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Maybe you've thought about installing struts or springs yourself, but thought it would be too tough, take too many specialized tools, etc. Well, it's not as hard as you might think. You should only need a jack, a socket set, extensions, vice-grip pliars, combination wrenches, and a break-away torque wrench. All pretty common stuff. You shouldn't even need spring compressors, but you can rent them if you want [many auto parts stores offer these for a refundable deposit]. If this is your first time dismantling the suspension, the total job could take you 6-10 hrs. If you're a pro with a good lift and experience, you could do it in a couple hours.
First, you should jack the car up [being sure to put blocks around the wheel opposite of the corner you are raising]. Then, remove the lug nuts on the wheel and pull the wheel off. Below is a pic of the front hub with the wheel off.
Now you should remove the nut that holds the sway bar link to the damper fork. You'll need a 14 mm crescent wrench and 14 mm socket. You may have to use a second jack to push the suspension up to get some pressure off of the sway bar link bolt. You might want to douse the nut with WD-40 to loosen it up. Remove the second jack when you're done with this part.
Now you can loosen the upper strut tower nuts. You don't have to fully remove them now. They will keep the strut from dropping on you when you pull out the last bolt later. I think a 14 mm socket will do it.
Now, spray some WD-40 on both ends of the strut's lower mounting bolt. Let it work its way into the threads for a while. I think you need a 17 mm socket on a breaker bar and a 17 mm box wrench to work that bolt loose. It should take some force to get it loose. After the nut is off [you should be able to move the suspension with your hands], you can use a rod and hammer to beat the bolt out of its resting place.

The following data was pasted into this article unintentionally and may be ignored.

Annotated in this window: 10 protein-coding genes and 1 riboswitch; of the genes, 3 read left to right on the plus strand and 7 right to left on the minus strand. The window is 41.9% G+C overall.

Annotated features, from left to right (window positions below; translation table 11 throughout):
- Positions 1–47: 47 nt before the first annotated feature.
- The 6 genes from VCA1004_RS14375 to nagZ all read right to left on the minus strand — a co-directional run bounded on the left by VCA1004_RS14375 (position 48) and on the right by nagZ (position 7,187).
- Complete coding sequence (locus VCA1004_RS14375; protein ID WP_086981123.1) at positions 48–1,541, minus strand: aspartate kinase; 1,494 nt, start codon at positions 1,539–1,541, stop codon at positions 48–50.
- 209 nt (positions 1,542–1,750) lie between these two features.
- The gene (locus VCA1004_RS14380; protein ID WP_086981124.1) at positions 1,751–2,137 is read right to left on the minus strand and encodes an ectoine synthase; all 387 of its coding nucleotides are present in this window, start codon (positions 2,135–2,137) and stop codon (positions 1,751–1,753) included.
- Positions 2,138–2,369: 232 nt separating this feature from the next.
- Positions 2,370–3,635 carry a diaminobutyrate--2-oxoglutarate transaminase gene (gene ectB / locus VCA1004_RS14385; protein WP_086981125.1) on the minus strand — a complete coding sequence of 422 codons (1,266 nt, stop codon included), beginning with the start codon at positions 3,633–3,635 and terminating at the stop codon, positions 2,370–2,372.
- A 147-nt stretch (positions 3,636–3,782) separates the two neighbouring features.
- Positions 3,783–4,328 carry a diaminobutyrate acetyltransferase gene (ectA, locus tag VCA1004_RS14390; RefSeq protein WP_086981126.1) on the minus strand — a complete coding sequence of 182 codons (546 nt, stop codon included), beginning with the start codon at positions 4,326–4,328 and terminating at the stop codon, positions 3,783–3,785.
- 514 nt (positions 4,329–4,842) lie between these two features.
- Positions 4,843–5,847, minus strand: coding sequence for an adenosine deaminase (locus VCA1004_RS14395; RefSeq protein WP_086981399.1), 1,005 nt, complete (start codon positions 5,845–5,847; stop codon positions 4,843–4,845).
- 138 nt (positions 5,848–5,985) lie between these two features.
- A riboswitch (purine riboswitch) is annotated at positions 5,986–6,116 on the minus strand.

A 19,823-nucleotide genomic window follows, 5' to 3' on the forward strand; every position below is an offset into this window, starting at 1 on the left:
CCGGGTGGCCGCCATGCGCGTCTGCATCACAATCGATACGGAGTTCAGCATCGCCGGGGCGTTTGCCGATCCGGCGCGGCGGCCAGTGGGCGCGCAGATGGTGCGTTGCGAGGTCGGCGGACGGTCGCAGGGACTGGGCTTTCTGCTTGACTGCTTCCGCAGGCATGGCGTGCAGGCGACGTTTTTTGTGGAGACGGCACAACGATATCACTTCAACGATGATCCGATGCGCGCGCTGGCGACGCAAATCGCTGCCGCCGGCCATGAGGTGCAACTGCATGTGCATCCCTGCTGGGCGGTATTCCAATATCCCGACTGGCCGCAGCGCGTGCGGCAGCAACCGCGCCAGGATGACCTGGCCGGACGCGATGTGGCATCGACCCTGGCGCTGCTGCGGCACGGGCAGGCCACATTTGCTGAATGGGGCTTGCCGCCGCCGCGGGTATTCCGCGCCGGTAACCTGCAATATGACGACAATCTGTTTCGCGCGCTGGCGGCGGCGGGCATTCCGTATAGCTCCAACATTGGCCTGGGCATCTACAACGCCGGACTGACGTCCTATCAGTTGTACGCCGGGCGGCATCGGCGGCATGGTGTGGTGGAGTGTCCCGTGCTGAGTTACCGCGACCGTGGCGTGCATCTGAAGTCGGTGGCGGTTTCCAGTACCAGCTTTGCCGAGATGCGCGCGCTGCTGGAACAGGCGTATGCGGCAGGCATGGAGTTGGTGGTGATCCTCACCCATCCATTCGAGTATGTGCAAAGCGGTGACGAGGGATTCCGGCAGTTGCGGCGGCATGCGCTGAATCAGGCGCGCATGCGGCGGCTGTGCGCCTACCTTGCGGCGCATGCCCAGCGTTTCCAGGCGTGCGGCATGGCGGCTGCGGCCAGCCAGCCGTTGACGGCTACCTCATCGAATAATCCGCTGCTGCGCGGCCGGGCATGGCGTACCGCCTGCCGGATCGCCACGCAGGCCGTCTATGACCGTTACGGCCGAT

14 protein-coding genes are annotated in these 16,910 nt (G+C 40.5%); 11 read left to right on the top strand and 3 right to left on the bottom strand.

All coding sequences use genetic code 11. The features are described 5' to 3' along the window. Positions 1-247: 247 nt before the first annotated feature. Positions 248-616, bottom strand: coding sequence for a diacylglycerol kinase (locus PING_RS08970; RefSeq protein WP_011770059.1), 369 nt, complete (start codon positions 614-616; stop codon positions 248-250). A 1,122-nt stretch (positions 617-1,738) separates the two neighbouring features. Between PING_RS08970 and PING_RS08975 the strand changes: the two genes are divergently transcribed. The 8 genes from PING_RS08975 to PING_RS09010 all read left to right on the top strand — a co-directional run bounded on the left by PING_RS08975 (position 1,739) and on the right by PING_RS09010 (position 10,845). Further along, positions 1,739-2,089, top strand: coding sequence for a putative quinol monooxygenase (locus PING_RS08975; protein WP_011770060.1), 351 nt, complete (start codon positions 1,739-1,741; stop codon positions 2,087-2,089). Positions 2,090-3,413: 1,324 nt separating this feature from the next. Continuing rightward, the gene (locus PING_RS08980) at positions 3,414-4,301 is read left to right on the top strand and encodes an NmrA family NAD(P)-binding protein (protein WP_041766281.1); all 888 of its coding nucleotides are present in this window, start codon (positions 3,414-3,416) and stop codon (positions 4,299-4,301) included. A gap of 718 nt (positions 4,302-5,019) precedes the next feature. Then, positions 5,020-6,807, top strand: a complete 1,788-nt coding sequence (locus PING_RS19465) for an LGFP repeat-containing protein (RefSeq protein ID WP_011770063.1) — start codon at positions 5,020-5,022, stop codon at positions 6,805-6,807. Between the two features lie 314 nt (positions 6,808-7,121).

Wet down the damper fork mounting bolt with some WD-40. Let it sit and then pull that bolt out. A 17 mm socket and breaker bar should do. Now you can wet down the connection where the strut bottom slides into the damper fork. You should be able to wiggle these apart. Push the damper fork out of the way, fully remove the loose upper strut mounting nuts, and the strut you just come out.
Below is a picture of the old strut next to the new one. You should not need a spring compressor to dismantle the strut. You can use one if you don't feel safe. If you are pulling off stock springs [not shorter aftermarket ones] you may also want to use compressors.
To pull off the locking nut, you will need a 14 mm crescent wrench and vice-grip pliars. Lock the pliars onto the flat spot on the strut shaft [never put a tool against the smooth part of the strut shaft unless you are throwing the strut away]. Then use the 14 mm wrench to undo the lock nut. Once that nut is off, the whole assembly will come apart.
This is how the strut will come apart. Pay attention to what parts go where as you will have to reuse the bump stops and assorted parts.
Now you can put the new lock nut on using the vice grips again [be careful not to damage anything]. then install the strut just like you removed the original. After you repeat this on the other front wheel, you can quit for the day or go on to the back ones [I quit until the next evening after work]. The rear struts are much easier and can be done in half the time of the fronts. First step is to get the car way in the air to give you alot of room to remove the bottom bolt [this is where having a lift would have helped]. First you need to remove the plasic trim pieces in the trunk and loosen the upper strut mounting nuts with a 14 mm socket.
Now it's time to get that lower bolt off [use plenty of WD-40]. A breaker bar with 17 mm socket will do. You don't have alot of room to move, so it is a little tough to get that big breaker bar in there. Once that bolt is off, the strut should come right out. Get the spring of this strut just like the fronts. Do the other rear strut and you're done. Go out and drive the car now and test the new struts you've works so hard to install. If they are adjustable, try several settings to find a good one.
Contributed by Corbin
Cars Modifications Control Suspension_and_Handling Struts Strut/Spring Installation
Cars Modifications Control Suspension_and_Handling Springs Strut/Spring Installation
Last modified on 2008-12-28 16:59:42